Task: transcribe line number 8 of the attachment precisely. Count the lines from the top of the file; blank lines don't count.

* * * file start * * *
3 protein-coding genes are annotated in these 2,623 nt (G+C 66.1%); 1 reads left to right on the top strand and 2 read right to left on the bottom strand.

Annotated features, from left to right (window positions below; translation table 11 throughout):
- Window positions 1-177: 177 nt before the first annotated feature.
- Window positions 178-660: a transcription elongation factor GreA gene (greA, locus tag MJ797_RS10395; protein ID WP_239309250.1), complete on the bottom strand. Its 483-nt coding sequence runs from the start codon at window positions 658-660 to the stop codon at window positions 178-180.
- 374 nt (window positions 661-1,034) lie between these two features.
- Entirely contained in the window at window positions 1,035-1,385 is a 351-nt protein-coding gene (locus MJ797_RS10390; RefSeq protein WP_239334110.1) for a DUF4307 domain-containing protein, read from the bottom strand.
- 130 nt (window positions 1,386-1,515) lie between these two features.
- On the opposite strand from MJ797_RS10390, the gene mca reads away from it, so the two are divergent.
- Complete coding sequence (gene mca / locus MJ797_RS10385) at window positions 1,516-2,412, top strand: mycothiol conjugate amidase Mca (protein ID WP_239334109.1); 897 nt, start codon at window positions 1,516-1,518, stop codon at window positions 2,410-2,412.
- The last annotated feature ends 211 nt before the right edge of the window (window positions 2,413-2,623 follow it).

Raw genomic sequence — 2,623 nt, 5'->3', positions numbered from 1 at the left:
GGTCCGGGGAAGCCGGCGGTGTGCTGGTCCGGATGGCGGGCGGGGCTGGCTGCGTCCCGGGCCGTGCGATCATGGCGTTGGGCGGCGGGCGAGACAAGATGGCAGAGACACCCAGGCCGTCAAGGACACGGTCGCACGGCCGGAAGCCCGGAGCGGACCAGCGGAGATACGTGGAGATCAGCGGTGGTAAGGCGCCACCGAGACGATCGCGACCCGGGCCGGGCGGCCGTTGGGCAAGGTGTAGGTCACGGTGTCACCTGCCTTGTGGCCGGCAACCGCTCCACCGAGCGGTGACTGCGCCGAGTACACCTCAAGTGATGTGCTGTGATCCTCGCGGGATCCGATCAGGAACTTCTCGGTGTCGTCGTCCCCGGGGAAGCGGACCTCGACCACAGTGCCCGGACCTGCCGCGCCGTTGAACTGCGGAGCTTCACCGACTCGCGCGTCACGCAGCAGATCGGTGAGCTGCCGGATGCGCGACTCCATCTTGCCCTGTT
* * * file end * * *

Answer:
- On the opposite strand from MJ797_RS10390, the gene mca reads away from it, so the two are divergent.